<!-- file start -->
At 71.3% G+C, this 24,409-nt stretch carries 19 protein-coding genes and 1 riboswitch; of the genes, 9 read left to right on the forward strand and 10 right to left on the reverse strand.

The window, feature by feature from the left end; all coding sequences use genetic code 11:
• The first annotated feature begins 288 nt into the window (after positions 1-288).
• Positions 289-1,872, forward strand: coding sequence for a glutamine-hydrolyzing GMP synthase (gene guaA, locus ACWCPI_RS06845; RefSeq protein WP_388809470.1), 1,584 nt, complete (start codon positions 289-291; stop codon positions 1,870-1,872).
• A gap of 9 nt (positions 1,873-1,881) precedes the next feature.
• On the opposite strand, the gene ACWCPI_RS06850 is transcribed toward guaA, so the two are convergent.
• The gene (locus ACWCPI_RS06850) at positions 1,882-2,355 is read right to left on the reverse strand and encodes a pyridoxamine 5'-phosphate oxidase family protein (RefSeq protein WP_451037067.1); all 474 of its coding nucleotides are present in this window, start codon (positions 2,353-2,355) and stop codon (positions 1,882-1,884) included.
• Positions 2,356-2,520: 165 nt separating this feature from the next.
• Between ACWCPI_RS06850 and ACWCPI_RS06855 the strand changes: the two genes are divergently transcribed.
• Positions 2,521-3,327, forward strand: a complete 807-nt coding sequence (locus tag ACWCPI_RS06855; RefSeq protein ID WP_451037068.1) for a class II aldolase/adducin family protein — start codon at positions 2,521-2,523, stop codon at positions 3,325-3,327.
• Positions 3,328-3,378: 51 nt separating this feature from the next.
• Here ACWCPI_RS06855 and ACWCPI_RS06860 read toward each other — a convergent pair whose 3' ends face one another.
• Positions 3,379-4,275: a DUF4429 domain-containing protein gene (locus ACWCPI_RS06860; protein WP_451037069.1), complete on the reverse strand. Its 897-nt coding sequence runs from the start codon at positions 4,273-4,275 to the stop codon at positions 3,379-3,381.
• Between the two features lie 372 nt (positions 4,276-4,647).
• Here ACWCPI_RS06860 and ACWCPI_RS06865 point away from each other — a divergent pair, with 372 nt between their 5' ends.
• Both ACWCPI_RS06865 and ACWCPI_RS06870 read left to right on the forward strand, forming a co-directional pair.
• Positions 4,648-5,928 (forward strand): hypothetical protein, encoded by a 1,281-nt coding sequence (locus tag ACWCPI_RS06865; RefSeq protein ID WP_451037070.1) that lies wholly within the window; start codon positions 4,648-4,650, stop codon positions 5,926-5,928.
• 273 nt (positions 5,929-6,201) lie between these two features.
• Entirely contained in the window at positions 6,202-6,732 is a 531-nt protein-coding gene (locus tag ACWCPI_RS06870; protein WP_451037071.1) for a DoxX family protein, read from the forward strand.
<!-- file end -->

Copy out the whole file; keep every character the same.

At 71.3% G+C, this 24,409-nt stretch carries 19 protein-coding genes and 1 riboswitch; of the genes, 9 read left to right on the forward strand and 10 right to left on the reverse strand.

The window, feature by feature from the left end; all coding sequences use genetic code 11:
• The first annotated feature begins 288 nt into the window (after positions 1-288).
• Positions 289-1,872, forward strand: coding sequence for a glutamine-hydrolyzing GMP synthase (gene guaA, locus ACWCPI_RS06845; RefSeq protein WP_388809470.1), 1,584 nt, complete (start codon positions 289-291; stop codon positions 1,870-1,872).
• A gap of 9 nt (positions 1,873-1,881) precedes the next feature.
• On the opposite strand, the gene ACWCPI_RS06850 is transcribed toward guaA, so the two are convergent.
• The gene (locus ACWCPI_RS06850) at positions 1,882-2,355 is read right to left on the reverse strand and encodes a pyridoxamine 5'-phosphate oxidase family protein (RefSeq protein WP_451037067.1); all 474 of its coding nucleotides are present in this window, start codon (positions 2,353-2,355) and stop codon (positions 1,882-1,884) included.
• Positions 2,356-2,520: 165 nt separating this feature from the next.
• Between ACWCPI_RS06850 and ACWCPI_RS06855 the strand changes: the two genes are divergently transcribed.
• Positions 2,521-3,327, forward strand: a complete 807-nt coding sequence (locus tag ACWCPI_RS06855; RefSeq protein ID WP_451037068.1) for a class II aldolase/adducin family protein — start codon at positions 2,521-2,523, stop codon at positions 3,325-3,327.
• Positions 3,328-3,378: 51 nt separating this feature from the next.
• Here ACWCPI_RS06855 and ACWCPI_RS06860 read toward each other — a convergent pair whose 3' ends face one another.
• Positions 3,379-4,275: a DUF4429 domain-containing protein gene (locus ACWCPI_RS06860; protein WP_451037069.1), complete on the reverse strand. Its 897-nt coding sequence runs from the start codon at positions 4,273-4,275 to the stop codon at positions 3,379-3,381.
• Between the two features lie 372 nt (positions 4,276-4,647).
• Here ACWCPI_RS06860 and ACWCPI_RS06865 point away from each other — a divergent pair, with 372 nt between their 5' ends.
• Both ACWCPI_RS06865 and ACWCPI_RS06870 read left to right on the forward strand, forming a co-directional pair.
• Positions 4,648-5,928 (forward strand): hypothetical protein, encoded by a 1,281-nt coding sequence (locus tag ACWCPI_RS06865; RefSeq protein ID WP_451037070.1) that lies wholly within the window; start codon positions 4,648-4,650, stop codon positions 5,926-5,928.
• 273 nt (positions 5,929-6,201) lie between these two features.
• Entirely contained in the window at positions 6,202-6,732 is a 531-nt protein-coding gene (locus tag ACWCPI_RS06870; protein WP_451037071.1) for a DoxX family protein, read from the forward strand.